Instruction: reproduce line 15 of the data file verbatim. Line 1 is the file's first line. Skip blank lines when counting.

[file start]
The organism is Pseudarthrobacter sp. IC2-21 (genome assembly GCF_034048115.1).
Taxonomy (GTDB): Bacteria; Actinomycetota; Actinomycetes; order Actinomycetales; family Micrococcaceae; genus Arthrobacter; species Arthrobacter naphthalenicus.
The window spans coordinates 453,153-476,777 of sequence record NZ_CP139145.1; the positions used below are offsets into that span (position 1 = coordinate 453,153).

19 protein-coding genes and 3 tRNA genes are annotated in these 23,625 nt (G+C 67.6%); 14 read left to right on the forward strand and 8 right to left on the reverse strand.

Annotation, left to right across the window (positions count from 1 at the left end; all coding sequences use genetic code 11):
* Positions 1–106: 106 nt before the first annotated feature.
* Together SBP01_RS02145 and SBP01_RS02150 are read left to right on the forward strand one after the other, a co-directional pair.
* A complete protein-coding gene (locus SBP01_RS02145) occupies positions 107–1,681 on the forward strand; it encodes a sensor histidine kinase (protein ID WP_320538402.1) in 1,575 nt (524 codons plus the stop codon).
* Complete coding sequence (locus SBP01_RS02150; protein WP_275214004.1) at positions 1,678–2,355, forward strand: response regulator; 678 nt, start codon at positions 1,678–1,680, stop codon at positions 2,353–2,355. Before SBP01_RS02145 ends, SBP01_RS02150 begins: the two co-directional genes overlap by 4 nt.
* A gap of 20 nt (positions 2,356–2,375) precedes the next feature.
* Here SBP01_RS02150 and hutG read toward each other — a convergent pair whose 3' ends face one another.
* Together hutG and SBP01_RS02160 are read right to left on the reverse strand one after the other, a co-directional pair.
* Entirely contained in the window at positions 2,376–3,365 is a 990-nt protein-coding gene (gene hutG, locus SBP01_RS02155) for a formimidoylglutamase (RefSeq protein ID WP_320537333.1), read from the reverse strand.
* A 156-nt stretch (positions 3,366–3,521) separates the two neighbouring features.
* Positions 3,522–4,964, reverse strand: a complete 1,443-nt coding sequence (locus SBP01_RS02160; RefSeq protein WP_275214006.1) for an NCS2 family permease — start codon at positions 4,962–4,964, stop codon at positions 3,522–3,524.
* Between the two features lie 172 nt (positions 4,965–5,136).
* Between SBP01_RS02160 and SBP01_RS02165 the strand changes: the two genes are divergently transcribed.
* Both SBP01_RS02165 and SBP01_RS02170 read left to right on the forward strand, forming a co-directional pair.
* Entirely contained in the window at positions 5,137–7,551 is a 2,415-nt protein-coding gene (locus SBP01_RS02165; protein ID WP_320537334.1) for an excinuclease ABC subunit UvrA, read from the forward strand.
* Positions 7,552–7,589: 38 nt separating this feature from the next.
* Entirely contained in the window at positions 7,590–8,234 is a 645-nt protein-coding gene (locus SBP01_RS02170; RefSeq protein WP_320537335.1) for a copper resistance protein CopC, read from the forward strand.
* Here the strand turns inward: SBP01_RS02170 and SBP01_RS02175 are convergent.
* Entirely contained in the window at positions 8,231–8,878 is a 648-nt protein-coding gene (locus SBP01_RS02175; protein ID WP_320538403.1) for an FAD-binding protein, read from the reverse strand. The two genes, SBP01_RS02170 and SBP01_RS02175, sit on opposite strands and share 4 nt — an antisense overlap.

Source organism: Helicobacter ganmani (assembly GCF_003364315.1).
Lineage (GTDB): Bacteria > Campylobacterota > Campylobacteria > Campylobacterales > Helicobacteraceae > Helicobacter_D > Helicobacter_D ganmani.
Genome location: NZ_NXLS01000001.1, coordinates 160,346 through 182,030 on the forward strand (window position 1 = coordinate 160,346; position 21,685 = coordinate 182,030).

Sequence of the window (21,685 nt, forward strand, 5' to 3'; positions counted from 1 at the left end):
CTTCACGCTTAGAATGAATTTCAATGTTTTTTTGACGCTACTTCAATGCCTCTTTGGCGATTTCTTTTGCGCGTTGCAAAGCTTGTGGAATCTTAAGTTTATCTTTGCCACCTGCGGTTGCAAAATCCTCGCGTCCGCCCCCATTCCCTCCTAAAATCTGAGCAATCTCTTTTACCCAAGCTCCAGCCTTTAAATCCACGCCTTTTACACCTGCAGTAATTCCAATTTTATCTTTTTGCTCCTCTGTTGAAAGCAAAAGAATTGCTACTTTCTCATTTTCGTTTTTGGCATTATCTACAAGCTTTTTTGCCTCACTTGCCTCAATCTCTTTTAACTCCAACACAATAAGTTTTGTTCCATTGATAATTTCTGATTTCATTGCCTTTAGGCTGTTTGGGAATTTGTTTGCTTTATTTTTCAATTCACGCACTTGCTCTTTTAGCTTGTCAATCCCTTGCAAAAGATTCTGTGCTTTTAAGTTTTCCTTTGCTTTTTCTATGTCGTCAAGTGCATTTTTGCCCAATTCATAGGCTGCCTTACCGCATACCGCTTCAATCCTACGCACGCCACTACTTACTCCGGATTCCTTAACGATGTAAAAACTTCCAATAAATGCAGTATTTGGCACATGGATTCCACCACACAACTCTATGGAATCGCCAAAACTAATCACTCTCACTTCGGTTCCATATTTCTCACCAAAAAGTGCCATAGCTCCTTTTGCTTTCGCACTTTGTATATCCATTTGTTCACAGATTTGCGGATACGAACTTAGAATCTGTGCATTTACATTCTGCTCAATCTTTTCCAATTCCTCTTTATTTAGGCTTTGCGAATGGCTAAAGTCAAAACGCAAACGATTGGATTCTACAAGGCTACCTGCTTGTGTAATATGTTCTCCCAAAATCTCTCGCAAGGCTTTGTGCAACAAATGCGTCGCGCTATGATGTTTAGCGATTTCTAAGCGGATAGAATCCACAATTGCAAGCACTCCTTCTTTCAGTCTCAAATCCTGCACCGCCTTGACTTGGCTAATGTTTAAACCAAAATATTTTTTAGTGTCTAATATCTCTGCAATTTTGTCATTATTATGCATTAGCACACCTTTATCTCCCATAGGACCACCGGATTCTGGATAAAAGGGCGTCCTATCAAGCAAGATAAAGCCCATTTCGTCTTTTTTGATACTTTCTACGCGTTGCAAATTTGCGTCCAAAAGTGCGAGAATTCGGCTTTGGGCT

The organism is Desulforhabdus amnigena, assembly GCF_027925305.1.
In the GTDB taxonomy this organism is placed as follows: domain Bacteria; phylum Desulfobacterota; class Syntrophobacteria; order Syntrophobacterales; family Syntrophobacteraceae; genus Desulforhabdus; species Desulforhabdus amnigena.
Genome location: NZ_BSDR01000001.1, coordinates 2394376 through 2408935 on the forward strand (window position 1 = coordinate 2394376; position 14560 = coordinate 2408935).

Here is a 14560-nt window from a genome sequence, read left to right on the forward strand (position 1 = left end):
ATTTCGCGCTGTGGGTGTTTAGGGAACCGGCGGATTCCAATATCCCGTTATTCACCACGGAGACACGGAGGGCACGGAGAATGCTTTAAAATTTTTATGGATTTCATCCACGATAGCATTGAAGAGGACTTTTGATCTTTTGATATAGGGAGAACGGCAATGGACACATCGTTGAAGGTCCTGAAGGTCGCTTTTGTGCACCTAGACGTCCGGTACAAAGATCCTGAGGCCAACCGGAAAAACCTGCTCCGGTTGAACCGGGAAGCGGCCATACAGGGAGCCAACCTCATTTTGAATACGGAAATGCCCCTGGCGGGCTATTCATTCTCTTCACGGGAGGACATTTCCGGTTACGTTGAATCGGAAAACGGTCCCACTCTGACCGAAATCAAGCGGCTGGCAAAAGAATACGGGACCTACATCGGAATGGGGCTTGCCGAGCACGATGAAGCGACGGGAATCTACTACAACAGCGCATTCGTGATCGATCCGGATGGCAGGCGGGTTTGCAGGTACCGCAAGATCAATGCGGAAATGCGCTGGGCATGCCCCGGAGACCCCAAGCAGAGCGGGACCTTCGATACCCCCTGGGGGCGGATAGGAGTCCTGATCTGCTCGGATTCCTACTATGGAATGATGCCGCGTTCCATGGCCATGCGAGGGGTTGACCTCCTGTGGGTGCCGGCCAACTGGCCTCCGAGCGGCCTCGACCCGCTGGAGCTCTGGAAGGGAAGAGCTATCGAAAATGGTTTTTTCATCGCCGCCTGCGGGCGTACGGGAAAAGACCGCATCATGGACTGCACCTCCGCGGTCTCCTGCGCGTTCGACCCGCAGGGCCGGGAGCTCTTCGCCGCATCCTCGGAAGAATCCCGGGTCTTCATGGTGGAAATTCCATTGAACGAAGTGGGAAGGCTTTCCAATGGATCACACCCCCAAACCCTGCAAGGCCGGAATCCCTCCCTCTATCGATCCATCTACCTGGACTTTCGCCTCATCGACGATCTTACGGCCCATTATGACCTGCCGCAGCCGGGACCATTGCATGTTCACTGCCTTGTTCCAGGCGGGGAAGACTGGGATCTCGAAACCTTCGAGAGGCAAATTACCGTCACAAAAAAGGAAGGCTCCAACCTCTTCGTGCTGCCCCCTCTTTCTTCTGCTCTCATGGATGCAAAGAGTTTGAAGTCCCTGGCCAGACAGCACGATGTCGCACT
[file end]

* Positions 3,522–4,964, reverse strand: a complete 1,443-nt coding sequence (locus SBP01_RS02160; RefSeq protein WP_275214006.1) for an NCS2 family permease — start codon at positions 4,962–4,964, stop codon at positions 3,522–3,524.